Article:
The CFPB & UDAAP: A "Know It When You See It" Standard?

West LegalEdcenter Webinar

01/22/2015 01:00 p.m. - 02:00 p.m. EST

Banking + Financial Services, Financial Institutions + Financial Services, Financial Services Litigation, and Financial Services Enforcement

Nancy R. Thomas and Donald C. Lampe

Donald C. Lampe and Nancy R. Thomas

Webinar

Harrison Lawrence
hlawrence@mofo.com
(212) 336-4004

Institutions regulated by the Consumer Financial Protection Bureau (CFPB) and subject to its enforcement authority are dealing with of the agency's sweeping authority to prohibit unfair, deceptive, and abusive acts or practices (UDAAP). To date, the CFPB has relied on this authority to open investigations, initiate proceedings, and enter into a number of broad-ranging consent orders requiring regulated entities to pay hundreds of millions of dollars in restitution and penalties. However, CFPB Director Richard Cordray has consistently indicated that the CFPB will not be issuing rules to define or describe acts or practices deemed to be UDAAP, choosing instead to define UDAAP through enforcement. Moreover, the CFPB has made it clear that complying with all applicable federal consumer financial protection laws and regulations is not enough to escape allegations of UDAAP. In the agency's view, an act or practice may constitute UDAAP even if the regulated entity complies with all applicable legal and regulatory requirements.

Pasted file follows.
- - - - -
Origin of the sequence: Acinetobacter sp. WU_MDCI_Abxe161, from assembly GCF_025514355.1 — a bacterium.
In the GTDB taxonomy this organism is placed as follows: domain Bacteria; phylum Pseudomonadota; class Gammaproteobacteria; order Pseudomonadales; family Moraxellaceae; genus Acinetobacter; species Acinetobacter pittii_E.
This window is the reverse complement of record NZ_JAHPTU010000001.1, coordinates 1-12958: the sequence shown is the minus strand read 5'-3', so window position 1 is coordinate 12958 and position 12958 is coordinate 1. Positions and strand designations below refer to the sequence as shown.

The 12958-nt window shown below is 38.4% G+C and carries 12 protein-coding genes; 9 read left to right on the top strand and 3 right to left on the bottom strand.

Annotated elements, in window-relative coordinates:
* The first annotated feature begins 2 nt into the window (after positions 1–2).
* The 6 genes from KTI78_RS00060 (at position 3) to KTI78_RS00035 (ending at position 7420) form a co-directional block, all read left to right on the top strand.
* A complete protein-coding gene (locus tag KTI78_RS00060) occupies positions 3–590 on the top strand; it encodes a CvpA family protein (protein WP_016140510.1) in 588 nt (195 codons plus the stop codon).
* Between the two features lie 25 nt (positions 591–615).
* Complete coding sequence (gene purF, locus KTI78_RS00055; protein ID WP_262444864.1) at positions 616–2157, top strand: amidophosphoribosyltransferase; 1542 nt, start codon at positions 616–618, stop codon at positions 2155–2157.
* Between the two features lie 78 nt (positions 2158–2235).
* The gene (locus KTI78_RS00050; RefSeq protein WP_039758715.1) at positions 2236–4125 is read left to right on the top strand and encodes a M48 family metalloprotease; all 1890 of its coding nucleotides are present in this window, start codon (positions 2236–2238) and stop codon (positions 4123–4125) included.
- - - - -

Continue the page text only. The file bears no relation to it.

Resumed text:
The CFPB's approach at first glance appears to be "we know it when we see it," not only for actual acts or practices, but also for potential violations of UDAAP, given the CFPB's emphasis on self-reporting. Regulated entities must read the tea leaves, trying to understand how the CFPB will exercise its UDAAP authority based on the allegations in enforcement actions and CFPB statements in its Examination Manual and agency guidance. Although it's still early, some patterns and take-home lessons are emerging from these sources. This engaging webcast program will delve into:

  • Specific acts and practices the CFPB has alleged or identified as unfair, deceptive, and/or abusive;
     
  • CFPB Consent Orders based in whole or in part on alleged UDAAP violations;
     
  • Agency enforcement actions filed in federal court;
     
  • Specific prohibited practices cited in the CFPB's Examination Manual, derived in part from substantive statutes and regulations and previous FTC guidance;
     
  • Guidance in Bulletins and similar informal statements that reflect the CFPB's UDAAP priorities; and
     
  • UDAAP provisions in Title X of the Dodd-Frank Act and how the CFPB has exercised its UDAAP authority to date.

West LegalEdcenter will provide CLE credit.

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